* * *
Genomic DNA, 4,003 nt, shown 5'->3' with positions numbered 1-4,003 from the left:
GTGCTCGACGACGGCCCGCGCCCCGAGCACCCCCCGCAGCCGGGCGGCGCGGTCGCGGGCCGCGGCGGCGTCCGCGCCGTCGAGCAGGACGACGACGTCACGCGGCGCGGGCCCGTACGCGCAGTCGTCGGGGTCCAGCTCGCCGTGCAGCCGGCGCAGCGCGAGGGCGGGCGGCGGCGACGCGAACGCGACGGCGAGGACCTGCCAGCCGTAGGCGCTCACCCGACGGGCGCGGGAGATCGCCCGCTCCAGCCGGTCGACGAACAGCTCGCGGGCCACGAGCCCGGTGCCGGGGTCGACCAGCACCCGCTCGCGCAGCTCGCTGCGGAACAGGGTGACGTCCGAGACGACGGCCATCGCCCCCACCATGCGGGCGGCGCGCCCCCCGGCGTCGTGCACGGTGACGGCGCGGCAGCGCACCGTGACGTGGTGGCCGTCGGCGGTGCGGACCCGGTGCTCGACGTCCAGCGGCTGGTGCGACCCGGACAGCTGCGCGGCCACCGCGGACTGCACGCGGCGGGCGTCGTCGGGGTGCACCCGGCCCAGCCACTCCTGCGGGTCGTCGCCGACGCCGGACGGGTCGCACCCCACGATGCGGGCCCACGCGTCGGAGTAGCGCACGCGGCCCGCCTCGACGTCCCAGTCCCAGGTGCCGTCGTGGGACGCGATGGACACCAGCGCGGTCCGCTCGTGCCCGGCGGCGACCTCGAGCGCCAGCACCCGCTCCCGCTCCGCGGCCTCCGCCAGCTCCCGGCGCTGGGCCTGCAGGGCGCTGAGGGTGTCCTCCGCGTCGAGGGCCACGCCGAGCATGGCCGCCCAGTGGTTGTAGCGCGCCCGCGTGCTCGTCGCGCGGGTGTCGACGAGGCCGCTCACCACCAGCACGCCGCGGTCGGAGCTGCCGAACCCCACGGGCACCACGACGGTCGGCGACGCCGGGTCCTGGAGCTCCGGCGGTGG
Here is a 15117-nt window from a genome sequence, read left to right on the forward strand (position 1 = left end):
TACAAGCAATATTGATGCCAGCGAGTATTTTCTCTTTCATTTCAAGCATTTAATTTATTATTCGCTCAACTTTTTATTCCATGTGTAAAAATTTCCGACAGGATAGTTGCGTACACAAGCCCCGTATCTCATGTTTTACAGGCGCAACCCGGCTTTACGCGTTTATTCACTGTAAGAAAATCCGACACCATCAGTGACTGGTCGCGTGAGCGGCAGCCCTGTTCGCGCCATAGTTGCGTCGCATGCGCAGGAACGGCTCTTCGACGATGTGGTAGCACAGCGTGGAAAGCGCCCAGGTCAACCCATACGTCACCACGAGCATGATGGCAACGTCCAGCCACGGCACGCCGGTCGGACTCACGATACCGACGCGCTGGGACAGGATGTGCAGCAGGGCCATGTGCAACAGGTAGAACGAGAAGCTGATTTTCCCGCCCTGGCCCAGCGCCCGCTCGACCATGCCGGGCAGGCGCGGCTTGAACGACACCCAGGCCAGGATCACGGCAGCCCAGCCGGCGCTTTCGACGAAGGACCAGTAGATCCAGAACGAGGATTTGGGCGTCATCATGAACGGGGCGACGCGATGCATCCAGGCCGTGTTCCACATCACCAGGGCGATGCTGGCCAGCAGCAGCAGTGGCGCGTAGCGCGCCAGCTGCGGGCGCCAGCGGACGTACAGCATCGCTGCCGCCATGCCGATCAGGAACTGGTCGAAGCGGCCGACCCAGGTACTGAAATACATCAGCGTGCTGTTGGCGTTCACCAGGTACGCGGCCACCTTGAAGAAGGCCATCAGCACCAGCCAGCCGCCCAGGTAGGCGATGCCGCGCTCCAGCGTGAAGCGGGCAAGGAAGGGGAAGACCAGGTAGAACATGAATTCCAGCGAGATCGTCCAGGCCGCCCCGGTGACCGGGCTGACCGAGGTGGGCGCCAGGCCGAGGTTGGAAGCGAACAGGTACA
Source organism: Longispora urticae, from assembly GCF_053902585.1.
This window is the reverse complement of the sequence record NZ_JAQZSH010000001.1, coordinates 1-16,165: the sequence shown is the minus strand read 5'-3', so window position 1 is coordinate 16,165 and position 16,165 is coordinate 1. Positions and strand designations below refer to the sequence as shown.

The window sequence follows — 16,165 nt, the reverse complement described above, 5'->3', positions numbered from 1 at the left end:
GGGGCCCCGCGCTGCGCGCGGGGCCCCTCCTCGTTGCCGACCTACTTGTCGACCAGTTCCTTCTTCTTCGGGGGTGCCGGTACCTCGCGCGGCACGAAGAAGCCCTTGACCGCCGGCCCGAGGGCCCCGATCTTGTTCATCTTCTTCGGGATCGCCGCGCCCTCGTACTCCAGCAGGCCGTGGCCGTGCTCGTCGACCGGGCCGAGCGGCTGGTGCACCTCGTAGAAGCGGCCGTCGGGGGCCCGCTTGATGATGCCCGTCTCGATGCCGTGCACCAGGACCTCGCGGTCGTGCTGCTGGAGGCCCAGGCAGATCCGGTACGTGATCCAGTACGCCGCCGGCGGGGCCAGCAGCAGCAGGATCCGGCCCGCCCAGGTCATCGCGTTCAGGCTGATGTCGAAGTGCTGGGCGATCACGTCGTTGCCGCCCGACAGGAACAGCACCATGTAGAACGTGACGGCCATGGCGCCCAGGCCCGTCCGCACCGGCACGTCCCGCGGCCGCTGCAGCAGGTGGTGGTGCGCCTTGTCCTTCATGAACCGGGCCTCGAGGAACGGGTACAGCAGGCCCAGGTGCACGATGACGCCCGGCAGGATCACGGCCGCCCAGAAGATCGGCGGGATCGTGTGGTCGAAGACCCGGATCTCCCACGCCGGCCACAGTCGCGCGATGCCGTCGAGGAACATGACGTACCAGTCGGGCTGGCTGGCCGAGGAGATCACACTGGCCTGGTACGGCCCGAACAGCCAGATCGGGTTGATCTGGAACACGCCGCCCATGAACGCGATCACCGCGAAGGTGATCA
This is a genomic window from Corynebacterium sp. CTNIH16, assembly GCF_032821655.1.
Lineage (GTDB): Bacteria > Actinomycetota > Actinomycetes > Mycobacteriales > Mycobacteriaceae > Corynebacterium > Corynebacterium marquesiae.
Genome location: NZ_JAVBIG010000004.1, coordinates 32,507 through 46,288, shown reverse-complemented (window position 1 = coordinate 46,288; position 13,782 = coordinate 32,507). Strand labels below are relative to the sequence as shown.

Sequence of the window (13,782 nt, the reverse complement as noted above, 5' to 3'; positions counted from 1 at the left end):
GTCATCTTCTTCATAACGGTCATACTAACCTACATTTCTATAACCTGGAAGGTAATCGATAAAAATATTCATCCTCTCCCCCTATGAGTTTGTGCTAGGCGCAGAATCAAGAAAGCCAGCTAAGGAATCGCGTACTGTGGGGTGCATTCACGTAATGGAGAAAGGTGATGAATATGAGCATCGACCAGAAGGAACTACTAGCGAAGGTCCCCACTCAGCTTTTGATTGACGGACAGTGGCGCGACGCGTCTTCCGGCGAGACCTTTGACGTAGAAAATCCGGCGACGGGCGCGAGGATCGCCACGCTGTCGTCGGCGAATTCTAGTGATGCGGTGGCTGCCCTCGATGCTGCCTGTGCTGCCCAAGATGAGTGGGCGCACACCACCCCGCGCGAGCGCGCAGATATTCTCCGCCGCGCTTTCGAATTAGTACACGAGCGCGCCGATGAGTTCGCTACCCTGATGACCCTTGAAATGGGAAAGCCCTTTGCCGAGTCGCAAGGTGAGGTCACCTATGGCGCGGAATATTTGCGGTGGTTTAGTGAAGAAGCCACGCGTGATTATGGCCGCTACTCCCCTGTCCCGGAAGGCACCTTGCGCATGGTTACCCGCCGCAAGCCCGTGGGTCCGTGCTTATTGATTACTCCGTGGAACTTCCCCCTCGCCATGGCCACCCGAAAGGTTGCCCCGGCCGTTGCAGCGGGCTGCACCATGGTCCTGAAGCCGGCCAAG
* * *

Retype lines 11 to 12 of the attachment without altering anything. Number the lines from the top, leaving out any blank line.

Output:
Genome location: NZ_JAVBIG010000004.1, coordinates 32,507 through 46,288, shown reverse-complemented (window position 1 = coordinate 46,288; position 13,782 = coordinate 32,507). Strand labels below are relative to the sequence as shown.

Sequence of the window (13,782 nt, the reverse complement as noted above, 5' to 3'; positions counted from 1 at the left end):